Book Review: “Best Laid Plans” By Brennan

“Best Laid Plans” by Allison Brennan was published by St. Martin’s Press 2015.  This book is book 9 of the Lucy Kincaid/Sean Rogan series of Novels by Allison Brennan.

Book Synopsis (back cover details):

The synopsis below is a summary of the details on the back cover.

“Newly minted FBI agent is settling in her job when the husband of a sitting congresswoman is found dead in a motel on the wrong side of town.”

The description continues:

“…when a high-tech bug is found in the deceased’s office an entirely new threat emerges.  A far reaching conspiracy run by a ruthless killed who will do anything to get what he wants.  And the person between him and victory is the newly minted FBI agent.”

Rating Legend: 1-Didn’t like it 2-It was alright, 3-I liked it, 4-It was pretty good/well done, 5-It was excellent

Ratings (1-5 scale):

  • Overall: 2.5
  • Heroine Likability: 2.1
  • Hero Likability: 2
  • Read more than once: No.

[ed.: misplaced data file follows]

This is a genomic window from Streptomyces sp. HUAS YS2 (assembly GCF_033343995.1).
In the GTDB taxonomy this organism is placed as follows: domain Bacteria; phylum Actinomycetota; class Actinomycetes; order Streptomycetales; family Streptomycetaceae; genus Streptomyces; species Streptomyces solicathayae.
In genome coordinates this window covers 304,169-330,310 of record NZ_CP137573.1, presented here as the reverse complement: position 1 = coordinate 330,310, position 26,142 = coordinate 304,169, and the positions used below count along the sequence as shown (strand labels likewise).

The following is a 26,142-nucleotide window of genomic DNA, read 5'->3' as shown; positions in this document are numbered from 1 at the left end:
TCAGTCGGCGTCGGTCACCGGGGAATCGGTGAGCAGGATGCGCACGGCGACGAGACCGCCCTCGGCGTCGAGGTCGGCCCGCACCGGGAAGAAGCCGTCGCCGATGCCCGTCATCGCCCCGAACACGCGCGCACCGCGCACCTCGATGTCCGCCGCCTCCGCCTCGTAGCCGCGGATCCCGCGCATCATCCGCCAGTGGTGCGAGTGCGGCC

This book was neither the best; nor the worst, book I have read.  It isn’t one that I would read again either.  It is the only book in the series that I have read.  I wouldn’t seek out additional books in the series; nor would I spend much money on buying them.  If I got one as a gift then I would, of course, read the book; eventually.

The story plot overall was good; a murder mystery that turns out to be part of a larger conspiracy that involves a lot of people.  The heroines’ boyfriend gets a job consulting with the FBI to help out with the case; even though apparently he hates/doesn’t trust the FBI and law enforcement.  The heroine apparently has a really bad and tragic back story that seems to mess her up and cause her to doubt herself a lot.  The book references events from the previous book in the series.  Those events impact some of the events and motivations of characters in this book.  From what I could tell the main bad guy comes from the past book.  Without having read that past book I found it a little confusing.

There also seemed to be two cases that two groups of characters were trying to solve at the same time.  They tied into each other because of a connection to the bad guys.  There were a lot of bad guys floating around.  The other issue is that both the heroine and hero break so many rules; or outright do illegal things, and face no consequences that it gets old.